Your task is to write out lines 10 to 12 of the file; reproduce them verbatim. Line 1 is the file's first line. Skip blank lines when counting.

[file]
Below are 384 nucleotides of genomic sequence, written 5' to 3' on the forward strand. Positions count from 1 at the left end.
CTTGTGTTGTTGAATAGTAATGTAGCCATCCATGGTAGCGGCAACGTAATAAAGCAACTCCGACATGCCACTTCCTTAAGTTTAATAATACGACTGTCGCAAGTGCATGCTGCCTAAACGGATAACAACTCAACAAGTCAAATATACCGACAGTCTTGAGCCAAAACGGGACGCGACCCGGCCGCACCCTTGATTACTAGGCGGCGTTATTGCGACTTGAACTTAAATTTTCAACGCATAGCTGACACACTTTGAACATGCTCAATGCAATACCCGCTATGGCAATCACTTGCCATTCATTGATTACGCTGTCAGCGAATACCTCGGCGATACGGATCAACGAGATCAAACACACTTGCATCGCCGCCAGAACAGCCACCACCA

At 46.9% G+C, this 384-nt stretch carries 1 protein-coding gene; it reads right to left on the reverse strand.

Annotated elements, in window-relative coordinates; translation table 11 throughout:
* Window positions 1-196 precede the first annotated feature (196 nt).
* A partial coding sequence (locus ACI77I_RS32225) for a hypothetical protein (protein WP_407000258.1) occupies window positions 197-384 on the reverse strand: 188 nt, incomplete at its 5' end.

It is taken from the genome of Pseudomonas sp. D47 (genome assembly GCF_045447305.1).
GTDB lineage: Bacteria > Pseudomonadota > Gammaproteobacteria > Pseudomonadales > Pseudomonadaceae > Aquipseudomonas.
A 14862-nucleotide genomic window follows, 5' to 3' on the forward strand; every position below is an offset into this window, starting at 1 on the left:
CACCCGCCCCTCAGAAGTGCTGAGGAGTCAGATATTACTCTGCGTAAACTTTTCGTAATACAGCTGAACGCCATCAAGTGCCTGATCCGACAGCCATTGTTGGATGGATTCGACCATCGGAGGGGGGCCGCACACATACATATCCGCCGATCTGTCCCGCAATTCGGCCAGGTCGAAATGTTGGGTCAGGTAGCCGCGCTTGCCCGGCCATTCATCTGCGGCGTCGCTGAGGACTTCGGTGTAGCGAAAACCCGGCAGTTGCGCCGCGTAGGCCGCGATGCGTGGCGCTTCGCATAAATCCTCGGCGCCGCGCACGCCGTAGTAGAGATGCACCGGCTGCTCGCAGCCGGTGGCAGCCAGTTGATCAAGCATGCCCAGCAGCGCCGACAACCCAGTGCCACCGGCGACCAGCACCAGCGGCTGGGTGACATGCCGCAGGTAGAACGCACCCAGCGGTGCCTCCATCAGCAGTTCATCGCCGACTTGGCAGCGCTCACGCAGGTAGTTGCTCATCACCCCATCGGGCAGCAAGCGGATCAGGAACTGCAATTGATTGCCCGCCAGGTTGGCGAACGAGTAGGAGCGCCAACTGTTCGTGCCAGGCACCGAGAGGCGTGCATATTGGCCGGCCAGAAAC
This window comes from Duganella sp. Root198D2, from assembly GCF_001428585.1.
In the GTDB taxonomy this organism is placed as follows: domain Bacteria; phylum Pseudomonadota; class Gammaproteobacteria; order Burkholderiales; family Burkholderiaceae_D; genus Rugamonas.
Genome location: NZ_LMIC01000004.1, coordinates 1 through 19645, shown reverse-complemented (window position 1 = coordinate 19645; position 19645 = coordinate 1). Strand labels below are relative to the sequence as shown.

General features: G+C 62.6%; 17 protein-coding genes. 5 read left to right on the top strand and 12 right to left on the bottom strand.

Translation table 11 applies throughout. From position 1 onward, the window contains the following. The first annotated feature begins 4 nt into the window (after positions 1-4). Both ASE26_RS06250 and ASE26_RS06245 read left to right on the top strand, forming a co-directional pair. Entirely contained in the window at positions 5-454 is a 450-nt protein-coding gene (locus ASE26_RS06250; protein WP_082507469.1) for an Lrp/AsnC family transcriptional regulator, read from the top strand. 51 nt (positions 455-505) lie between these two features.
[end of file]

CACCCGCCCCTCAGAAGTGCTGAGGAGTCAGATATTACTCTGCGTAAACTTTTCGTAATACAGCTGAACGCCATCAAGTGCCTGATCCGACAGCCATTGTTGGATGGATTCGACCATCGGAGGGGGGCCGCACACATACATATCCGCCGATCTGTCCCGCAATTCGGCCAGGTCGAAATGTTGGGTCAGGTAGCCGCGCTTGCCCGGCCATTCATCTGCGGCGTCGCTGAGGACTTCGGTGTAGCGAAAACCCGGCAGTTGCGCCGCGTAGGCCGCGATGCGTGGCGCTTCGCATAAATCCTCGGCGCCGCGCACGCCGTAGTAGAGATGCACCGGCTGCTCGCAGCCGGTGGCAGCCAGTTGATCAAGCATGCCCAGCAGCGCCGACAACCCAGTGCCACCGGCGACCAGCACCAGCGGCTGGGTGACATGCCGCAGGTAGAACGCACCCAGCGGTGCCTCCATCAGCAGTTCATCGCCGACTTGGCAGCGCTCACGCAGGTAGTTGCTCATCACCCCATCGGGCAGCAAGCGGATCAGGAACTGCAATTGATTGCCCGCCAGGTTGGCGAACGAGTAGGAGCGCCAACTGTTCGTGCCAGGCACCGAGAGGCGTGCATATTGGCCGGCCAGAAAC
This window comes from Duganella sp. Root198D2, from assembly GCF_001428585.1.
In the GTDB taxonomy this organism is placed as follows: domain Bacteria; phylum Pseudomonadota; class Gammaproteobacteria; order Burkholderiales; family Burkholderiaceae_D; genus Rugamonas.